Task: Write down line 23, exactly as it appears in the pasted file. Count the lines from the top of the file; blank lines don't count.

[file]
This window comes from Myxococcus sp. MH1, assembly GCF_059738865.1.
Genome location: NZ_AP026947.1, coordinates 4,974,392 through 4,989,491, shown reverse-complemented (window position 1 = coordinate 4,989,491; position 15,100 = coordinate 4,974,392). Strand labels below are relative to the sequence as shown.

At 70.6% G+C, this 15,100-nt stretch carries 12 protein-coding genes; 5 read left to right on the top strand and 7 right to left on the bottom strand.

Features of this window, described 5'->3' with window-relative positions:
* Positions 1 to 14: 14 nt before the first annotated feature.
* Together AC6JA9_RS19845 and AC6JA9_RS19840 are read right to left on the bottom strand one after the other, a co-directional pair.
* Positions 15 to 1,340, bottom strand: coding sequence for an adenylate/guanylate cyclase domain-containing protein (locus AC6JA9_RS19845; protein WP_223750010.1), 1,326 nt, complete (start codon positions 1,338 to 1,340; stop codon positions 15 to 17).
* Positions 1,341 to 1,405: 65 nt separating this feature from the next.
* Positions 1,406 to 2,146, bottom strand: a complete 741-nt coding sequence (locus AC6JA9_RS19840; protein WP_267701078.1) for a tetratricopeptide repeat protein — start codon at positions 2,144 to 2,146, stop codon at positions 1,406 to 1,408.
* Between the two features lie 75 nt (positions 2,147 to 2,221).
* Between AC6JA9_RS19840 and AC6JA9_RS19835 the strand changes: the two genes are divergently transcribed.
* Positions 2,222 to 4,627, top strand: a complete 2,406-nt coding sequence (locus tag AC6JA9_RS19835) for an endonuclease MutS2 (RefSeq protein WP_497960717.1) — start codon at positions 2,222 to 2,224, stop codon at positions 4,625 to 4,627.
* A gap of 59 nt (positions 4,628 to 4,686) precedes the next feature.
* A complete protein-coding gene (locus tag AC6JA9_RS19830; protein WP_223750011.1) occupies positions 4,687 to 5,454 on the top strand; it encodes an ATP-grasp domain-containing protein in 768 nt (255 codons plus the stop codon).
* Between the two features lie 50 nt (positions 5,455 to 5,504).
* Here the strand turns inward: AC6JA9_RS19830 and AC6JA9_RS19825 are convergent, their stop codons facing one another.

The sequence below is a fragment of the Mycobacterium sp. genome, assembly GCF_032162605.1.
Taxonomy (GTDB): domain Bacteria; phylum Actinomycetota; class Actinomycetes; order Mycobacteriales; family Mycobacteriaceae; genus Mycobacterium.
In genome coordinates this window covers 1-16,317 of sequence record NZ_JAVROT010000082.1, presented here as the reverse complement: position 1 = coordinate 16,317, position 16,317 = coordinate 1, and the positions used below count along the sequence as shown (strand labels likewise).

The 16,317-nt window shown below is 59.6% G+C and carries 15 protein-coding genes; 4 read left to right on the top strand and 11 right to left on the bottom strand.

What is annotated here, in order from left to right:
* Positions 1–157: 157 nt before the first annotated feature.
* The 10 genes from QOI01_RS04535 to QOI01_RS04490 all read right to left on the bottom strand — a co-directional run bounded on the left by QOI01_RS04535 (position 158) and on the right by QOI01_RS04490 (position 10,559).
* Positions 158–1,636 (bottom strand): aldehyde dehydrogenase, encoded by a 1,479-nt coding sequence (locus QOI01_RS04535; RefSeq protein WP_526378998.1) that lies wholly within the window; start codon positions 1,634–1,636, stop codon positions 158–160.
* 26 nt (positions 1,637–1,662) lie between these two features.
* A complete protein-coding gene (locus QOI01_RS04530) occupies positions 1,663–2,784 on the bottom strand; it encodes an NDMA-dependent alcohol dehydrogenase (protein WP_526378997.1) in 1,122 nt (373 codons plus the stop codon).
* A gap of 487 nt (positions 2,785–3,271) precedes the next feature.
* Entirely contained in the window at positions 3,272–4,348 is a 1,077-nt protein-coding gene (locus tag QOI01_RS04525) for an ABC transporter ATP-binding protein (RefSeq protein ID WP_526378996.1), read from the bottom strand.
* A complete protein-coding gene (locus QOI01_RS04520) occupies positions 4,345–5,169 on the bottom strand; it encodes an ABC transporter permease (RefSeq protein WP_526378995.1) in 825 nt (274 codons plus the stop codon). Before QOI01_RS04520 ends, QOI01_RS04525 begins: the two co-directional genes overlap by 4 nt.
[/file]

* The 10 genes from QOI01_RS04535 to QOI01_RS04490 all read right to left on the bottom strand — a co-directional run bounded on the left by QOI01_RS04535 (position 158) and on the right by QOI01_RS04490 (position 10,559).